Finally CCSVI is being studied, perchance even in earnest. But look at the cost. The trail of cover up may be too muddied to ever know which individuals are to blame for burial of the venous connection which was more than a mere postulation over three decades ago. An entire generation could have been spared this disease. It is now generally agreed that CCSVI itself is congenital. There is credible speculation that many people lived and died without ever knowing they had MS. Evidence of the hereditary link should make all of us very concerned for our children and grandchildren. In the not too distant future the shadow of this disease will not follow over the heads of our posterity.

I am adding a this list with the added note that all of this is a part of my permanent record. My diagnosis for MS was determined by patient account, MRI, Evoked potentials, and lumbar puncture. The enormous cost to my insurance company prompted them to require a reevaluation some years ago for my ongoing treatment, medical assistive equipment and home health care. These are as valid as any of the studies that the opposition demands of us for proof that we are worth the effort and expense.

Clinically, my doctor can find only trace evidence of MS as of right now. The last two concerns, heat intolerance and residual numbness in my lower legs and feet have finally improved. Heat intolerance alone remains as a major concern. Thyroid and other tests have been done that will tell my doctor and I more in that area.

My MS Symptoms:

1.Diplopia: My first run in with double while driving and the car in front of me divided and multiplied itself times two. One was on the road, the other up in the air and to the left. I had to cover my left eye with my hand and drive for two hours to get to my daughter’s home, just in time to rush to the hospital to be her labor coach.
2. Optic neuritis
3. Tremors
4. Fatigue: This was not just a matter of tiredness or feeling the need for sleep. I’m talking crushing, fathomless, weariness, worn down, and mindless minimal consciousness. There were times when I literally could not lift my arms or keep my eyes open even after a full night’s sleep.
5. Severe cognitive dysfunction: ie; short term memory loss, inability to concentrate or focus, word fishing, changing intended thought mid sentence, stuttering, confusion, inability to comprehend or assess what was happening around me. I missed appointments , birthdays, commitments. One day I began talking about one of my friends to my husband and daughter wondering how she was doing. I had forgotten that she died six months earlier. I couldn’t type, write, or speak in a manner that anyone could understand for days some times.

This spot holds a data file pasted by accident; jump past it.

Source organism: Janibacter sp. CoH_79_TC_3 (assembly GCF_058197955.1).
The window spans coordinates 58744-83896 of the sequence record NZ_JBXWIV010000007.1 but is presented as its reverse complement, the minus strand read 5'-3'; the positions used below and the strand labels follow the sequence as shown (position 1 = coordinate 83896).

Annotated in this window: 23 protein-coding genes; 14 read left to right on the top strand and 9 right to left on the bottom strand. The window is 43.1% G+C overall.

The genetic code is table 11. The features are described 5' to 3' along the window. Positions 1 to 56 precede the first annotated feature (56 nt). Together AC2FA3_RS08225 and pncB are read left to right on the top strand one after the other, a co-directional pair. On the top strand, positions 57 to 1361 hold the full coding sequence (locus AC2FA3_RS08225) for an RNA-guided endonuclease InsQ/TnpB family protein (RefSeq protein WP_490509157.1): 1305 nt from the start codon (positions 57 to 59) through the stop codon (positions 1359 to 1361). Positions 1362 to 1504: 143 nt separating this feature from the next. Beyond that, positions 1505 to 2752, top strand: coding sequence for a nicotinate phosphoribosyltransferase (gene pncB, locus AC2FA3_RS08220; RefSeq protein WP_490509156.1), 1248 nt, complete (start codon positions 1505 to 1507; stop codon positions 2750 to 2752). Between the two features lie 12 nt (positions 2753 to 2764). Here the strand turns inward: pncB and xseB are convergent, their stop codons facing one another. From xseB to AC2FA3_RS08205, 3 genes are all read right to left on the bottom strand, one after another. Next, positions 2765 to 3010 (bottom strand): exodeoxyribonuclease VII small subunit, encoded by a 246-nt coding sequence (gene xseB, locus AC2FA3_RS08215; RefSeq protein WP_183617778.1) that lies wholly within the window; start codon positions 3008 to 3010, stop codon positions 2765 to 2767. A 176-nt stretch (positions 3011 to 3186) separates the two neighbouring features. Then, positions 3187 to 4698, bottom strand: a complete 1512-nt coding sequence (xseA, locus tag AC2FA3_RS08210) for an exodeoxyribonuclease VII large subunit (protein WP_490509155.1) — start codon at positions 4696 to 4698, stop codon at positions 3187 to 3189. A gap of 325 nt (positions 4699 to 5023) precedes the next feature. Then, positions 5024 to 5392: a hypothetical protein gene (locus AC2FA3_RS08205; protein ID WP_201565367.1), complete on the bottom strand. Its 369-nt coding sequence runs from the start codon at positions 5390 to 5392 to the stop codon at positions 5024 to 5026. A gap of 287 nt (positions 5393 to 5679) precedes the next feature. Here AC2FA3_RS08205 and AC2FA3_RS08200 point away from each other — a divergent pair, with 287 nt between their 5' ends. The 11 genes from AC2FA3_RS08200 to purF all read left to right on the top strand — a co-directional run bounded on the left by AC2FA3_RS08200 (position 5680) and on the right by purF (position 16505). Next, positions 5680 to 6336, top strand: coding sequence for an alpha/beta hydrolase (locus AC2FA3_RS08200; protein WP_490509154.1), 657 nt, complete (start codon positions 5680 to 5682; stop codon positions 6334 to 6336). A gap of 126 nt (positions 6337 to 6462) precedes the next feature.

6. Depression
7. Heat intolerance
8. MS hug
9. Weakness
10. Spasticity
11. Neurogenic bladder
12. Sexual dysfunction
13. Parathesias
14. Numbness and tingling
15. Loss of feeling in legs and feet
16. Raynoud’s syndrome
17. Severe pain
18. Incontrollable leg feet and hand twitching
19. Restless leg syndrome
20. LHermitte’s Sign
21. Dysphagia: swallowing problems requiring stim therapy
22. Low respiratory function,shortness of breath, coughing
23. Dysphonia
24. Neuralgia
25. Ataxia
26. Sensory Ataxia
27. Nystagmus
28. Extensor spasms
29. Dysmetria
30. Aquesia
Thankfully, I did not have to deal with all of these, all the time. However some ran the entire course of my disease.


vicp11 said...

I am sure this article was very good. I wish I could have read it.

The print and the background were undistinguishable. Could you re-post it with a white background so thar it could be read.

Thank you,

Vic Palermo
Toronto, Canada

How to buy vicodin said...

back pain is often unbearable, so we should be very patient and calm to fight the adversities that this disease presents, I remember a few years ago a friend had a fall from his horse and suffered a severe back injury, and when taken to the hospital the doctors first thing he got was Vicodin, was told to ease the pain that caused the fall, and after treatment, he was given 20 pills of this medication to calm him pain for 20 days, and you went so well that, so far he continues with this medicine, of course because the pain persisted and your doctor will prescribe your prescription every month so he can work without problems.